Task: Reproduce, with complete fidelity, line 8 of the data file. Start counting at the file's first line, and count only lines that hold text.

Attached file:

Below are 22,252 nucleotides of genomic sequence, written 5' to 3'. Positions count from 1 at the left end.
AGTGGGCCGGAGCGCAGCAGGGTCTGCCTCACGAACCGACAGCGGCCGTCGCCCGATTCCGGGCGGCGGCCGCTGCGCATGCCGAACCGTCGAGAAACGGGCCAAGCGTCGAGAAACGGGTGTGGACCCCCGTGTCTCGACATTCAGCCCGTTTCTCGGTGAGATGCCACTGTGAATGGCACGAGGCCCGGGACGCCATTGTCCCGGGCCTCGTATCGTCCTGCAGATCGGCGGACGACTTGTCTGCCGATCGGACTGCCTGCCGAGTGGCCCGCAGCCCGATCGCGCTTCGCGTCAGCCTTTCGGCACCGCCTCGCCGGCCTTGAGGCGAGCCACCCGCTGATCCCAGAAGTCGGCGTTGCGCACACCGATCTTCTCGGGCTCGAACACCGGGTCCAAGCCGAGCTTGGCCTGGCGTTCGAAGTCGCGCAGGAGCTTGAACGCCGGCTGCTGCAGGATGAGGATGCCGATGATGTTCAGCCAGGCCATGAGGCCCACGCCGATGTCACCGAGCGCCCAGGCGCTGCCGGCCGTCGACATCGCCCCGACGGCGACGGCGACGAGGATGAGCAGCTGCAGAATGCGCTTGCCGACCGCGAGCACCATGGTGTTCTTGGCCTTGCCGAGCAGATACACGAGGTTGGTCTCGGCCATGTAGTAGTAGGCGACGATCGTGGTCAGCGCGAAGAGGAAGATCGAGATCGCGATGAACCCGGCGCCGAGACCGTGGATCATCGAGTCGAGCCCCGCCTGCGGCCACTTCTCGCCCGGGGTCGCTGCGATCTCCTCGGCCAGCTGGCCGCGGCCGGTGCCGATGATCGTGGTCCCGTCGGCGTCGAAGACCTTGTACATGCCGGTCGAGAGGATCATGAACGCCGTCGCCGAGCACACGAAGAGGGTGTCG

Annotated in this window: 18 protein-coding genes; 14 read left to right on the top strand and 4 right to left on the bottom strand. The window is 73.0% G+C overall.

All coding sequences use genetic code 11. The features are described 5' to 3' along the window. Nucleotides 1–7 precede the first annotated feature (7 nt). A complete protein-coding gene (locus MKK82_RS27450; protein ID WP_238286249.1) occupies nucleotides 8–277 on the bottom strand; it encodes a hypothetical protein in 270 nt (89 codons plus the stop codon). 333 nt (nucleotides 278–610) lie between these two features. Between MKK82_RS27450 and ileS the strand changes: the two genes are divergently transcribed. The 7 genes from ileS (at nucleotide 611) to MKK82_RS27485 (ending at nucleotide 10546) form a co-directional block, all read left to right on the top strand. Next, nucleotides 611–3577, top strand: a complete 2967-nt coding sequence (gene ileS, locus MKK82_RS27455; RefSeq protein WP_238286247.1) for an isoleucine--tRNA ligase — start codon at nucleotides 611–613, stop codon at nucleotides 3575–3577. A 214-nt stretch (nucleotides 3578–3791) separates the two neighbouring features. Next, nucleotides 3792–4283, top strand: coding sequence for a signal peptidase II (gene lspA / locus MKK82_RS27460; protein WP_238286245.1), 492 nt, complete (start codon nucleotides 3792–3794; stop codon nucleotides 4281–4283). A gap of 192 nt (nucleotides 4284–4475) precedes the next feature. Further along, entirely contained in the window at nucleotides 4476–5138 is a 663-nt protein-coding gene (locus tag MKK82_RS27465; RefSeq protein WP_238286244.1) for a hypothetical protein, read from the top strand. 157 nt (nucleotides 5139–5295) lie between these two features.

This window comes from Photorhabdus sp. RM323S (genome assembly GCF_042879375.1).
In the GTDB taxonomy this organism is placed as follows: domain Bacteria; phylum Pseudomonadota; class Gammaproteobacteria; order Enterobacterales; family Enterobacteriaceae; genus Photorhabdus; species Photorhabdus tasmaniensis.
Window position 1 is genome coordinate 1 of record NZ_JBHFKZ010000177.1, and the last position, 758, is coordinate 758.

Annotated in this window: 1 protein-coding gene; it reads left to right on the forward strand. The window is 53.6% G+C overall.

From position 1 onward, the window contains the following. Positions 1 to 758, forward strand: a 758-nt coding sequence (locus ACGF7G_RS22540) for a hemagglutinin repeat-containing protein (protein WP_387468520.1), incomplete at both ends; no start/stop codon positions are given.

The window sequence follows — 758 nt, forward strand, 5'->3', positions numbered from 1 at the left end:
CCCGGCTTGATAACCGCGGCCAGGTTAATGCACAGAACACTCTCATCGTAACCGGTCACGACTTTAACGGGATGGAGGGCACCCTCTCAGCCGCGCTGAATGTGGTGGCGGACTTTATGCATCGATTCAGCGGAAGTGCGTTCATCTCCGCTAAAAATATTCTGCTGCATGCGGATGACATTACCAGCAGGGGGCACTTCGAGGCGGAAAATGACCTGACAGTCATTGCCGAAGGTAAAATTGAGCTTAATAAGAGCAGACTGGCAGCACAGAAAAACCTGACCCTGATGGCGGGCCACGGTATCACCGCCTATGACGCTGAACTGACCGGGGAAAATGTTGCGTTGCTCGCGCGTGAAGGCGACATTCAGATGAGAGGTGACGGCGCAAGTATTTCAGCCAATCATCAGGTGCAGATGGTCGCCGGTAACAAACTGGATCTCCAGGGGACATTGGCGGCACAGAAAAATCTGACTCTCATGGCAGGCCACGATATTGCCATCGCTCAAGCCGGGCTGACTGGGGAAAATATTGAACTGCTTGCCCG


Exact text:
Annotated in this window: 1 protein-coding gene; it reads left to right on the forward strand. The window is 53.6% G+C overall.